Destiny came in the form of the Carpenters. As soon as they discovered the property for sale, they purchased it. But that’s a lot of birdseed. “OK,” admits Carpenter, “there was some hesitation. We really had to think about it. It was a huge deal for us. But, in the end, this is what Nancy and I do. We save land.” The Carpenters have also made generous donations of land and funds to the Brown County Nature Conservancy and Newfields.

Photo by Jim Carpenter

Since being acquired from the Carpenters in September at that deep discount, the land now falls within the responsibility of the Zionsville Parks and Recreation Department. “First comes roads, then trails, parking lots, and restrooms. We hope to welcome our first visitor sometime in 2026,” says parks director Jarod Logsdon.

The Carpenter Nature Preserve will have wetlands, woodlands, and grasslands, as well as a nature center, outdoor classroom, boardwalks, nature viewing areas, and a nature-themed playground. Will paradise be lost? “No,” assures Logsdon. “The amenities will be kept to the perimeter.”

Meanwhile, the land continues its unabated rewilding. On October 5, a dedication ceremony was held at the property, where Jim and Nancy Carpenter were presented with the prestigious Sagamore of the Wabash award by Governor Holcomb.

Nancy, who is founder of the Zionsville Parks Foundation, doesn’t much enjoy talking about the facts and figures of all this. She would rather share the joy she derives from nature. Nancy spent her early career as a naturalist at Turkey Run State Park, but her affinity for nature wasn’t born on hiking trails or in the science classes she taught at Park Tudor. “It came from my grandfather,” she shares.

Her grandpa was, in a sense, an early adopter of rewilding. “He would talk to me about the importance of nature. I would follow him into the uncultivated fields of his farm north of Fort Wayne, where he would use a slingshot to fling acorns out into fields. He told me he was creating forests,” she laughs. “My granddad was right. We should all be creating forests.”


The Four Types of Rewilding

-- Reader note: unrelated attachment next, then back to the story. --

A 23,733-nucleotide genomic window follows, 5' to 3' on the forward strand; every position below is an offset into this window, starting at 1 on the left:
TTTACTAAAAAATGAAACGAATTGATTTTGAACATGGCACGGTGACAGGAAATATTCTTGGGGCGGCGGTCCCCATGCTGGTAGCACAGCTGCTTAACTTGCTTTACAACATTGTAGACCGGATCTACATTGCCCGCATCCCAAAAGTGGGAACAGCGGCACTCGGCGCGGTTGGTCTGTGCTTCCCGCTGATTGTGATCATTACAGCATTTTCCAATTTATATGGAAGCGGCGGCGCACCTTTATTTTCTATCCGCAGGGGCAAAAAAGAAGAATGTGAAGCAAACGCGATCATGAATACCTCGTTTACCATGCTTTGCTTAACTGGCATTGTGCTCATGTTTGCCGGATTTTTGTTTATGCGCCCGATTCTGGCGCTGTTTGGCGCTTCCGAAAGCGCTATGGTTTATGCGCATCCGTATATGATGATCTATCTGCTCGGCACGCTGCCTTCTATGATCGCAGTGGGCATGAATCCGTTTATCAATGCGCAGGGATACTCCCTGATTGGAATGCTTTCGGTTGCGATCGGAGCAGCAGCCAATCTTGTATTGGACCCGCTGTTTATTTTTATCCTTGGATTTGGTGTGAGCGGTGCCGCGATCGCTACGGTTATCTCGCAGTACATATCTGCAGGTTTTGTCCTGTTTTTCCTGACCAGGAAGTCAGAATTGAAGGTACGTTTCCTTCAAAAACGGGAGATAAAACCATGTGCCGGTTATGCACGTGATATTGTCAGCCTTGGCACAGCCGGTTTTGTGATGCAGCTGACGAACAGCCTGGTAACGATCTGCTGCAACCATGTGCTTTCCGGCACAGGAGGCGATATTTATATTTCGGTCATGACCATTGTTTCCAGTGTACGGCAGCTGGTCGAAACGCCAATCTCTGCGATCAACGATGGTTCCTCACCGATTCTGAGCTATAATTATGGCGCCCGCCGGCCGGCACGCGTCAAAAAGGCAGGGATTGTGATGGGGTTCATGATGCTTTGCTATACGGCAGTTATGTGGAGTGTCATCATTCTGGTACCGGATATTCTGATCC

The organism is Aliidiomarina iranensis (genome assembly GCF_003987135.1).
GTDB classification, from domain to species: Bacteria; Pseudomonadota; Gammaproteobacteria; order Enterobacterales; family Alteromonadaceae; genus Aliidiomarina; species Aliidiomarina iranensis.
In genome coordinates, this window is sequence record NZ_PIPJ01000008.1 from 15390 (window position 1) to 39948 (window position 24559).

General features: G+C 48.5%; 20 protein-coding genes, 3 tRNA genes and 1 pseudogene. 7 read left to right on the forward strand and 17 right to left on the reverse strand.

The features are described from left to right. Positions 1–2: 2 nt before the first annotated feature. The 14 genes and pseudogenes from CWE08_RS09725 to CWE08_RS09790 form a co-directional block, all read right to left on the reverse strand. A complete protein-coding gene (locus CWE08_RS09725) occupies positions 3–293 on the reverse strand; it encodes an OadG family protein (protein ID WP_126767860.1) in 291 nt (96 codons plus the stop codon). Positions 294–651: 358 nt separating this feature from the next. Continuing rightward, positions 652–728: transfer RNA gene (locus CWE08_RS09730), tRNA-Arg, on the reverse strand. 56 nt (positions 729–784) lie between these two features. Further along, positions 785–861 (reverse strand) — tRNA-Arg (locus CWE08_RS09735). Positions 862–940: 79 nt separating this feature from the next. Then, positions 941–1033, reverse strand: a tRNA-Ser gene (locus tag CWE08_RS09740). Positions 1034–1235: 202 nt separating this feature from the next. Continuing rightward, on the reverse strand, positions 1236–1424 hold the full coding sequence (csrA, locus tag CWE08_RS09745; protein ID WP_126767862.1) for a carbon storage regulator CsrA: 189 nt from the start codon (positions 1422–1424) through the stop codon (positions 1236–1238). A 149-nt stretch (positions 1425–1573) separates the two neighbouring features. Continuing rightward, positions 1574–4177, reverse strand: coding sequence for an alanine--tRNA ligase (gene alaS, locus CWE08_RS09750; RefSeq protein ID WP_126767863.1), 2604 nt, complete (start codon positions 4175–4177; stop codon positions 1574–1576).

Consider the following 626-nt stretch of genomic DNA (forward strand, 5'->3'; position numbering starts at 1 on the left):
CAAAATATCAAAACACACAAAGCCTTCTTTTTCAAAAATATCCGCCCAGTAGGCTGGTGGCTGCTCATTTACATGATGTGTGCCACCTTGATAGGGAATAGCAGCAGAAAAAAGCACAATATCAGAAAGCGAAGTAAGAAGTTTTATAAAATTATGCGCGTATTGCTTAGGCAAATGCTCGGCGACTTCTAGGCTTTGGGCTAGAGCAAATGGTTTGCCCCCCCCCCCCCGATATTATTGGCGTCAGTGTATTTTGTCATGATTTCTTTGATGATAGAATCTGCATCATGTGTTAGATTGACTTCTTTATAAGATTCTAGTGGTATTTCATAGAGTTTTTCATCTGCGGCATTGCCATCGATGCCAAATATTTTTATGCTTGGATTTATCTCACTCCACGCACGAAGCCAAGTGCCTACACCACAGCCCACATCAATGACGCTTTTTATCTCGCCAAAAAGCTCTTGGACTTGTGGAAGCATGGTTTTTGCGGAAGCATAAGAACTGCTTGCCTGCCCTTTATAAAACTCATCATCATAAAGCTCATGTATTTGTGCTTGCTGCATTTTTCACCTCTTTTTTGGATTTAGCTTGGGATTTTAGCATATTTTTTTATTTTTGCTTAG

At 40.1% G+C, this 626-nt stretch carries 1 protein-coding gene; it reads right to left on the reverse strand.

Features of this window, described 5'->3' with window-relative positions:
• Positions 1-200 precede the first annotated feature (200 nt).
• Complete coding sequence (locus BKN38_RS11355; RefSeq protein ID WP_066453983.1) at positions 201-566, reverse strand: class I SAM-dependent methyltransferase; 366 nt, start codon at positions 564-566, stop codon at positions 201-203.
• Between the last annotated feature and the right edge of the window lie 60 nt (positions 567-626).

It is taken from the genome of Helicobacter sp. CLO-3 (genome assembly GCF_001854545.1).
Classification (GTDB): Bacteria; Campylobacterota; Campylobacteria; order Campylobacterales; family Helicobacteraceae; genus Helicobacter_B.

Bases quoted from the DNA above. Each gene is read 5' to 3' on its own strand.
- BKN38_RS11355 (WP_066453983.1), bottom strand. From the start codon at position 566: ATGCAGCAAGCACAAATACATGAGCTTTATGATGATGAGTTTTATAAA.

We asked Muncie, Indiana, native Kelly Borgmann, a member of the Rewilding Leadership Council at the Rewilding Institute, to break down the concept of rewilding.


This hands-off approach in letting land return to a wild state allows nature to take the lead in balancing ecological systems. “The Carpenter Nature Preserve sounds like a good example of passive rewilding,” says Borgmann.


Homeowners can rewild their yards by removing invasive plants and trees and replacing them with natives. Planting a pollinator garden counts, too.


Often controversial, this involves intentionally reintroducing imperiled species, including large carnivores like wolves and coyotes, back into their native ecosystems.


Consider this Rewilding, the Extreme Version. Here, the flora and fauna of the last ice age is brought back to life.


The Coyote Connection

Kat Tancock, co-founder of Rewilding Magazine, points to carnivores, especially coyotes, as key pieces of a successful rewilding puzzle.

We’re ahead of the rewilding game in that respect. “Coyotes are present within most, if not all, natural and urban areas of the Indianapolis region,” says Travis Ryan, professor of biological sciences at Butler University. “Some places might even surprise you.” Ryan helps run Indy Wildlife Watch, which documents the density, diversity, and distribution of wildlife throughout the greater Indianapolis region. “We don’t need to bring coyotes back to the Indiana ecosystem, they’re already here,” he says.

Using a network of motion activated cameras, Indy Wildlife Watch captures images and video of wild animals around the city to document how animals travel between pockets of green space. “The Monon trail is perhaps the best example of an urban wildlife corridor,” he says. Within the metropolitan area, the Monon serves as a prime example of how animals avoid hostile infrastructure by utilizing corridors made up of natural terrain that connect wilderness and resource areas. Rewilding more land, especially land that connects forests, can make microhabitats and the paths between them safer for animals. See Travis Ryan and his team’s wildlife images on Instagram: @indywildwatch.